You are not currently logged in.
Access your personal account or get JSTOR access through your library or other institution:
If You Use a Screen ReaderThis content is available through Read Online (Free) program, which relies on page scans. Since scans are not currently available to screen readers, please contact JSTOR User Support for access. We'll provide a PDF copy for your screen reader.
Island Patterns in the Solomon Islands Bird Fauna
P. J. M. Greenslade
Vol. 22, No. 4 (Dec., 1968), pp. 751-761
Published by: Society for the Study of Evolution
Stable URL: http://www.jstor.org/stable/2406901
Page Count: 11
Since scans are not currently available to screen readers, please contact JSTOR User Support for access. We'll provide a PDF copy for your screen reader.
Preview not available
1) On isolated islands in the Solomons the incidence of endemic taxa varies with island area and distance from source islands. Within the main archipelago this situation is obscured by expansion of endemic taxa from some islands to others. Patterns of faunal affinity originating in this way coincide with a probable immigration route derived independently from a consideration of the relative areas of islands and widths of water barriers. 2) The different island distributions shown by endemic taxa are grouped as stages in a cycle of expansion, subspeciation and finally contraction. The habitats of the species suggest that expansion occurs mainly in coastal situations while the rest of the cycle involves a shift to lowland rain-forest and, increasingly in the final stage, to montane forest. 3) Patterns of island endemism can be related to the degree of isolation of islands from the main immigration route. This leads to the conclusion that in order to account for peculiarities of the fauna of S. Cristoval, the most easterly island, it is unnecessary to suggest a geological history distinct from that of the rest of the Solomons. But it is pointed out that the chief immigration route was possibly exposed as a late Pleistocene land connection.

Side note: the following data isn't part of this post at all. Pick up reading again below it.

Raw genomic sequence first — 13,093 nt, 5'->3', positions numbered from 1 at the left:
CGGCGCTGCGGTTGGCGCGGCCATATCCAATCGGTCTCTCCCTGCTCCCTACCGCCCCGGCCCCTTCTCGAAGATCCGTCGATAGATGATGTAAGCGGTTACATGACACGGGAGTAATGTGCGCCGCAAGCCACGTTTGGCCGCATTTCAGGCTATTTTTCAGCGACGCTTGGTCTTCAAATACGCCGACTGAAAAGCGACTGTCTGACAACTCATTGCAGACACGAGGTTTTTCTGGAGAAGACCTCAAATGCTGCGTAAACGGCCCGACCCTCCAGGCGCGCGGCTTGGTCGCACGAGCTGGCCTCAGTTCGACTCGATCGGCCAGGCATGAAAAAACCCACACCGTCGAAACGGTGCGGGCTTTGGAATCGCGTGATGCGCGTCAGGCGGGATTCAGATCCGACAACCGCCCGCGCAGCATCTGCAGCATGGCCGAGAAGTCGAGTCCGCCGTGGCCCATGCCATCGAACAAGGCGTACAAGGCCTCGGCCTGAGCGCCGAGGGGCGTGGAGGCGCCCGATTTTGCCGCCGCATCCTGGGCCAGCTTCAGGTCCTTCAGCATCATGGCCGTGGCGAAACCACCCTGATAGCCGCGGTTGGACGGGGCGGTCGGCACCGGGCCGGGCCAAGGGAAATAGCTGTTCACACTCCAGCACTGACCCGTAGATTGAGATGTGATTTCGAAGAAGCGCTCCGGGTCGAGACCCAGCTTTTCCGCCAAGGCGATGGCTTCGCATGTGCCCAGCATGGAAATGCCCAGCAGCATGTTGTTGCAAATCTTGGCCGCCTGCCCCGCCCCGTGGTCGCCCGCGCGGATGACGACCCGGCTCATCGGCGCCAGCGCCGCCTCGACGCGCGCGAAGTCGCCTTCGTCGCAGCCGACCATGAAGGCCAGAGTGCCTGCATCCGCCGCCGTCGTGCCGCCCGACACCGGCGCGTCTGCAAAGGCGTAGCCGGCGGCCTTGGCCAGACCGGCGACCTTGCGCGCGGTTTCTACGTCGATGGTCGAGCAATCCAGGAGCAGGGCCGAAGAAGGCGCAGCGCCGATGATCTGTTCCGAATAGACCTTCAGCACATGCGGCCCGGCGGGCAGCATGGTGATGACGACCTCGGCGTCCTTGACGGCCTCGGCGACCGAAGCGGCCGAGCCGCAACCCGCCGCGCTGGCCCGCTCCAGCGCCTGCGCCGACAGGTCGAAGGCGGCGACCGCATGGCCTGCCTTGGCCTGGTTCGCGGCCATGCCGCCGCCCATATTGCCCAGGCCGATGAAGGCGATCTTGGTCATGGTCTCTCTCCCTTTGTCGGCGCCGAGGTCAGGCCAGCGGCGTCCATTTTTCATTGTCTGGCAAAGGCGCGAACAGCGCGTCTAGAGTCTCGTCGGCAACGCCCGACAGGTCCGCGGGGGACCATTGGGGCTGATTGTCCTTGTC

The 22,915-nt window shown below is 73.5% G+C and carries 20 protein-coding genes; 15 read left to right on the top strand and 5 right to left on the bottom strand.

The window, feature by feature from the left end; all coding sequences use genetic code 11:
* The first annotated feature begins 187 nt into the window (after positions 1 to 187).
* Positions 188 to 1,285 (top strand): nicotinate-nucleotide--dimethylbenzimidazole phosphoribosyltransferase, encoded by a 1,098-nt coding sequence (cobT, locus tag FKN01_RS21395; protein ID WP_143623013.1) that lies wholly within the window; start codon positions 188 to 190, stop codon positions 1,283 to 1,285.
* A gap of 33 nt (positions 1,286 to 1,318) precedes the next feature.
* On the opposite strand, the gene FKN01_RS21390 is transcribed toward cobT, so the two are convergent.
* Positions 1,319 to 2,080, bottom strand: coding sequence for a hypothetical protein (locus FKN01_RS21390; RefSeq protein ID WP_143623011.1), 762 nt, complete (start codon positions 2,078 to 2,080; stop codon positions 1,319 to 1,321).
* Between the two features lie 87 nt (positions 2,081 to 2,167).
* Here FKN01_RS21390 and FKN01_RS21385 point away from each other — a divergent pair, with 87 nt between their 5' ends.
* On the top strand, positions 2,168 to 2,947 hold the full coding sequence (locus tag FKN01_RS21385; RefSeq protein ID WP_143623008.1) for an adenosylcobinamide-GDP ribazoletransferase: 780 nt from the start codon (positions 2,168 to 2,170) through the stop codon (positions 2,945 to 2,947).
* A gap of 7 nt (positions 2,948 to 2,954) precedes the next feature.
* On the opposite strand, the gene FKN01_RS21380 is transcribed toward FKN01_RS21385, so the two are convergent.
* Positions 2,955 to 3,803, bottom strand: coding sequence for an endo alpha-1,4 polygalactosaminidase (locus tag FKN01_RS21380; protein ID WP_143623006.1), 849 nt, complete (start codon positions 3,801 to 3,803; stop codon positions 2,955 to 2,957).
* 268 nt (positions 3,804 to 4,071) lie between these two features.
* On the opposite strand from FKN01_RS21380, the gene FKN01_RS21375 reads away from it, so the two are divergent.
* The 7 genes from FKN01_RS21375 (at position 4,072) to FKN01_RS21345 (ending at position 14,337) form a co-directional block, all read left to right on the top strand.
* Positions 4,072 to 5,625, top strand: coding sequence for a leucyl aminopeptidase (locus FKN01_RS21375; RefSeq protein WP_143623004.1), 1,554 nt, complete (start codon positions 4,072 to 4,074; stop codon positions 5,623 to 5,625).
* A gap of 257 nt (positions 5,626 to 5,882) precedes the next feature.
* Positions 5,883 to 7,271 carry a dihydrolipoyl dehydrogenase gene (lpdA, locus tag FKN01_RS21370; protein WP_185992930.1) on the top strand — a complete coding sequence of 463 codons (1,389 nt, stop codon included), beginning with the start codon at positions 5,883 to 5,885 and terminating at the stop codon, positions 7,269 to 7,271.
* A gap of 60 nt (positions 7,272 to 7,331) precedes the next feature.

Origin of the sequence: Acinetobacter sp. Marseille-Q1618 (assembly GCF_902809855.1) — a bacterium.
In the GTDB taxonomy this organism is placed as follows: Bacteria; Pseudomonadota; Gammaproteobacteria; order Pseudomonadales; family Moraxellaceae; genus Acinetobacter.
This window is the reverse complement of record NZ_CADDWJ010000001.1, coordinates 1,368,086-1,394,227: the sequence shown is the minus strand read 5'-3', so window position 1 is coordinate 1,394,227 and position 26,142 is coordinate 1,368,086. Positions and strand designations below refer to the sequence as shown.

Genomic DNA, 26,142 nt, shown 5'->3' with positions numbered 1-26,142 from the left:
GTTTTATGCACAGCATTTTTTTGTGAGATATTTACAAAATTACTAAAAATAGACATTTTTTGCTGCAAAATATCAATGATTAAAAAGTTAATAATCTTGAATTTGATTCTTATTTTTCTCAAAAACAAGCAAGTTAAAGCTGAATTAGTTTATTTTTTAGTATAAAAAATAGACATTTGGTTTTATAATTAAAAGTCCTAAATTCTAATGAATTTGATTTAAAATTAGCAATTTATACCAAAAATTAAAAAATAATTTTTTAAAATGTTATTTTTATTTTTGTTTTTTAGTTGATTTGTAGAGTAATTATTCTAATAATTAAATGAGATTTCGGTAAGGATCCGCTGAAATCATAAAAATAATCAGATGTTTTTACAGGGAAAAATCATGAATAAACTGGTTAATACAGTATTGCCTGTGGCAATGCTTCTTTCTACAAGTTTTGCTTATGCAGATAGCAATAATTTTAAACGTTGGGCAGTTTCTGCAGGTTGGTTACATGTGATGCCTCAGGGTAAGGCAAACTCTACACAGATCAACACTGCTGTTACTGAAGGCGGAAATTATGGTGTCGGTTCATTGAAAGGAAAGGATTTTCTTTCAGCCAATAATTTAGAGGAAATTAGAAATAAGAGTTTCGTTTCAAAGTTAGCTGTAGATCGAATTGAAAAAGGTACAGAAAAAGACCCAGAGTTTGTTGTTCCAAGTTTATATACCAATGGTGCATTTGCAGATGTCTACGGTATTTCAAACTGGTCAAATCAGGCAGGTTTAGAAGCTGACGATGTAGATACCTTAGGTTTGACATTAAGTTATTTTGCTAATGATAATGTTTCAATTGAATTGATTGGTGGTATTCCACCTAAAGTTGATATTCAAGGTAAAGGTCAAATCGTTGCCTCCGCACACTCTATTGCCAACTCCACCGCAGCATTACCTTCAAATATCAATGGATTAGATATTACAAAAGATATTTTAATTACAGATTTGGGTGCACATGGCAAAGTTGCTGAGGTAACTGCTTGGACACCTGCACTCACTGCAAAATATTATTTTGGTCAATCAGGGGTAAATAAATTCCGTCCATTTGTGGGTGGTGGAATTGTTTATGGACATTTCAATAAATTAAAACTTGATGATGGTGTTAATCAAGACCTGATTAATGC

Evolution © 1968 Society for the Study of Evolution